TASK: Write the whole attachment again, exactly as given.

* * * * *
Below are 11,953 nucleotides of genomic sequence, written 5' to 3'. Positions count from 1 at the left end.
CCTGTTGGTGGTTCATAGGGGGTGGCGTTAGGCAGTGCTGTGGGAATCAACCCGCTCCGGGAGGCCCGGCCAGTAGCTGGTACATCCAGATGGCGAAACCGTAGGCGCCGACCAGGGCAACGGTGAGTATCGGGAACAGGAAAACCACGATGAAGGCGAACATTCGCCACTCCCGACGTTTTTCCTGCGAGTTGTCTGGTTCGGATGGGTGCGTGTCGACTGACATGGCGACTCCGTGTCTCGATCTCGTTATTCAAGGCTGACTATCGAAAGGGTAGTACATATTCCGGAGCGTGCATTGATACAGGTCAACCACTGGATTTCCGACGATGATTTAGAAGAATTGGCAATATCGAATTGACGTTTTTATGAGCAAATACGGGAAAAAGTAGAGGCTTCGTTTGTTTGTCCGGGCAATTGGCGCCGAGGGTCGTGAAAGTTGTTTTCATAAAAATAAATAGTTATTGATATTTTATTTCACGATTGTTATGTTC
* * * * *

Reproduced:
Below are 11,953 nucleotides of genomic sequence, written 5' to 3'. Positions count from 1 at the left end.
CCTGTTGGTGGTTCATAGGGGGTGGCGTTAGGCAGTGCTGTGGGAATCAACCCGCTCCGGGAGGCCCGGCCAGTAGCTGGTACATCCAGATGGCGAAACCGTAGGCGCCGACCAGGGCAACGGTGAGTATCGGGAACAGGAAAACCACGATGAAGGCGAACATTCGCCACTCCCGACGTTTTTCCTGCGAGTTGTCTGGTTCGGATGGGTGCGTGTCGACTGACATGGCGACTCCGTGTCTCGATCTCGTTATTCAAGGCTGACTATCGAAAGGGTAGTACATATTCCGGAGCGTGCATTGATACAGGTCAACCACTGGATTTCCGACGATGATTTAGAAGAATTGGCAATATCGAATTGACGTTTTTATGAGCAAATACGGGAAAAAGTAGAGGCTTCGTTTGTTTGTCCGGGCAATTGGCGCCGAGGGTCGTGAAAGTTGTTTTCATAAAAATAAATAGTTATTGATATTTTATTTCACGATTGTTATGTTC